search

Tintin cover satirizing Hitler to go under the hammer

Drawing could go for more than $395,000 when it comes up for auction in Paris

In this May 29, 2010 file photo, a porter holds an inked and water-painted original panel from the 1938 'King Ottokar's Sceptre' album drawn by Belgian creator Herge during the auction of rare memorabilia of Tintin, at the Drouot auction's house, in Paris  (AP Photo/Thibault Camus, File)
In this May 29, 2010 file photo, a porter holds an inked and water-painted original panel from the 1938 'King Ottokar's Sceptre' album drawn by Belgian creator Herge during the auction of rare memorabilia of Tintin, at the Drouot auction's house, in Paris (AP Photo/Thibault Camus, File)

PARIS — The cover of a Tintin story that satirized Hitler’s German expansionism could go for more than a 350,000 euros ($395,000) when it comes up for auction in Paris Saturday.

In “King Ottakar’s Sceptre,” the boy detective’s Belgian creator Herge was taking a dig at the Nazi leader after his annexation of Austria in 1938.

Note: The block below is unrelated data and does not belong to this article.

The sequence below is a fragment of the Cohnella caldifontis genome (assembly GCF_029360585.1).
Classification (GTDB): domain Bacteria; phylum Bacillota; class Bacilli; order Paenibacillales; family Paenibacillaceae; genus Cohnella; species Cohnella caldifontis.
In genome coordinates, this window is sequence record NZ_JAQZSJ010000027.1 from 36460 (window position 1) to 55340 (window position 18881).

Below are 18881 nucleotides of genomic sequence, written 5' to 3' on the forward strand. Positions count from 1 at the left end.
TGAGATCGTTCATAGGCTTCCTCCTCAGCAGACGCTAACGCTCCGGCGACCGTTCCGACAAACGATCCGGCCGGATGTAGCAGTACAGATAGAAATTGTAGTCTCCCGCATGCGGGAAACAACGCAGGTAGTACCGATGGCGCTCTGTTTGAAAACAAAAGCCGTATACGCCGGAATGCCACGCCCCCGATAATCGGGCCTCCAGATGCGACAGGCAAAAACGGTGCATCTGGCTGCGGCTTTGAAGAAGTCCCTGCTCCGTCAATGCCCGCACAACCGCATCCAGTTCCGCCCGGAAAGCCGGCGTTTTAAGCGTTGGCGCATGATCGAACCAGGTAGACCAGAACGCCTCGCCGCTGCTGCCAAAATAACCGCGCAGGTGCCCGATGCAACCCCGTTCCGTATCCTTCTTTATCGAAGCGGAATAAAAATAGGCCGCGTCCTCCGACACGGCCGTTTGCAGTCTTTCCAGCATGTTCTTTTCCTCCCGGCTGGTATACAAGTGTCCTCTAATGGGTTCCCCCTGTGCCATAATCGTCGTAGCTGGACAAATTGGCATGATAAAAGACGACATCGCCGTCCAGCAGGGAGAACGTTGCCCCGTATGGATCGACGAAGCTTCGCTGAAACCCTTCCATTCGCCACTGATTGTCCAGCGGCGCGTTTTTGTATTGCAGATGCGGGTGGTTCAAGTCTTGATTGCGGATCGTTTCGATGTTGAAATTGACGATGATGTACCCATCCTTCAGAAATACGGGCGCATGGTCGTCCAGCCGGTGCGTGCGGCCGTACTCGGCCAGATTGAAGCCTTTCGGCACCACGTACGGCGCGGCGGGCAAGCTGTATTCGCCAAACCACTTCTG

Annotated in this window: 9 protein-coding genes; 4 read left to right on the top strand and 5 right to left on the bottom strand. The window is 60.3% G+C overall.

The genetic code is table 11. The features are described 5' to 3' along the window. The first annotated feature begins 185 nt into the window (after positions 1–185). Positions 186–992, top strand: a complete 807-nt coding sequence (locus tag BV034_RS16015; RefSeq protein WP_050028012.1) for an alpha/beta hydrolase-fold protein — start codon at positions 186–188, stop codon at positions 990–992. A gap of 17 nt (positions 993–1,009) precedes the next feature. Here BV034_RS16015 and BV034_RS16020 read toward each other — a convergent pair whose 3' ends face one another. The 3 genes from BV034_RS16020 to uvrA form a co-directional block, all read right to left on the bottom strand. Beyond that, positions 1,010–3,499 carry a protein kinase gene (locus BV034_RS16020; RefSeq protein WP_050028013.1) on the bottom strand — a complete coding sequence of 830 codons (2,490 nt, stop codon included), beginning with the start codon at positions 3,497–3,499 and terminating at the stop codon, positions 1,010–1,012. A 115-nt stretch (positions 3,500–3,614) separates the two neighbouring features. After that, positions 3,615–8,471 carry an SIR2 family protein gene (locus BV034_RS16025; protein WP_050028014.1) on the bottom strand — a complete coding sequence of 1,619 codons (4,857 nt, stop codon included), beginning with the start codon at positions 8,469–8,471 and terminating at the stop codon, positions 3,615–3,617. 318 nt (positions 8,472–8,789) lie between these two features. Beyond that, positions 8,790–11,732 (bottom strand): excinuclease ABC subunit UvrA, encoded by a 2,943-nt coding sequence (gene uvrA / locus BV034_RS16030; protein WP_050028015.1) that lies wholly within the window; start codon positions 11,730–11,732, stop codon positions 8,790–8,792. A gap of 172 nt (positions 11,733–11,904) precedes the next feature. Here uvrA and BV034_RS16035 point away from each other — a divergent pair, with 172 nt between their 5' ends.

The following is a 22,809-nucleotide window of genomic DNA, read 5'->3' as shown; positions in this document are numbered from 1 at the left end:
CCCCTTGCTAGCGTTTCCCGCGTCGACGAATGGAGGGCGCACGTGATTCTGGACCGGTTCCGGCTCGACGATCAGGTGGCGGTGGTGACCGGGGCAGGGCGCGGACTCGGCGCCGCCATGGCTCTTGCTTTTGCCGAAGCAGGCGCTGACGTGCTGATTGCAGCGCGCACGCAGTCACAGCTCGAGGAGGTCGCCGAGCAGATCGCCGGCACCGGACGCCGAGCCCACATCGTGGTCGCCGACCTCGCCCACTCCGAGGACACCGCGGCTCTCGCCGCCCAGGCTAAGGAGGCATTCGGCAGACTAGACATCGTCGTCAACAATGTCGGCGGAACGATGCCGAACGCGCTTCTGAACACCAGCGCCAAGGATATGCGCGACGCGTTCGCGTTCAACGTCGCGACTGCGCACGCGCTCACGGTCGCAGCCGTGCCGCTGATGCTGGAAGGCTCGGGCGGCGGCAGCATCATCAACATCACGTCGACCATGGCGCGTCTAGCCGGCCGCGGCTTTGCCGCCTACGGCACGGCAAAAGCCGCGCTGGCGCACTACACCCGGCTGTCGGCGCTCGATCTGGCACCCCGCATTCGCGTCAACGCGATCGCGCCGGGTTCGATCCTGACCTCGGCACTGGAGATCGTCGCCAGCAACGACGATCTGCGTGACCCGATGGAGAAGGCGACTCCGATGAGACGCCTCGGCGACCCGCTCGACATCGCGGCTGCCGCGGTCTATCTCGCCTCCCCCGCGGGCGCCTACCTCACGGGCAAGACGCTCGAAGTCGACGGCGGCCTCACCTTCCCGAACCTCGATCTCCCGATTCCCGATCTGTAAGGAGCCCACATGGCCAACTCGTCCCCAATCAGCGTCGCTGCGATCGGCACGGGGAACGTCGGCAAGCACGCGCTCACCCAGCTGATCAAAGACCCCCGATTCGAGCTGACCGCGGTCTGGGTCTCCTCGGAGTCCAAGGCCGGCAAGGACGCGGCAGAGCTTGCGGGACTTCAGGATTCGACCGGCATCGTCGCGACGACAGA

Tintin and his faithful hound Snowy find themselves trying to foil a plot by spies to overthrow the king of the fictional Balkan land of Syldavia.

The story was first published in the children’s supplement of the conservative Brussels newspaper Le Petit Vingtieme. The cover shows Tintin tripping as he gets out of the plane in Prague and having to grab his new friend Professor Alembick’s beard to right himself.

The drawing is part of a major sale of classic cartoon images at Artcurial auction house in the French capital, which was postponed in March because of the coronavirus pandemic.

French comic book artists Albert Uderzo, left, and René Goscinny present models of the characters of Asterix during a reception at the Maxim’s restaurant in Paris before the release of the cartoon, November 16, 1967. (AFP)

Also going under the hammer is painting of Asterix and Obelix by their creator Albert Uderzo for a 1966 coloring book, which is expected to sell for up to 25,000 euros.

But the biggest bids are expected to go a 1954 ink drawing called “Le pirogue” (The Dugout Canoe) of the Marsupilami, the fictional South American animal invented by the legendary Belgian artist Andre Franquin.

It has an estimate of between 350,000 and 450,000 euros.

Franquin was one of the most influential postwar comic book artists, and Marsupilami often appeared alongside the characters Spirou & Fantasio, which he drew from 1949 to 1969.

read more:
comments
Never miss breaking news on Israel
Get notifications to stay updated
You're subscribed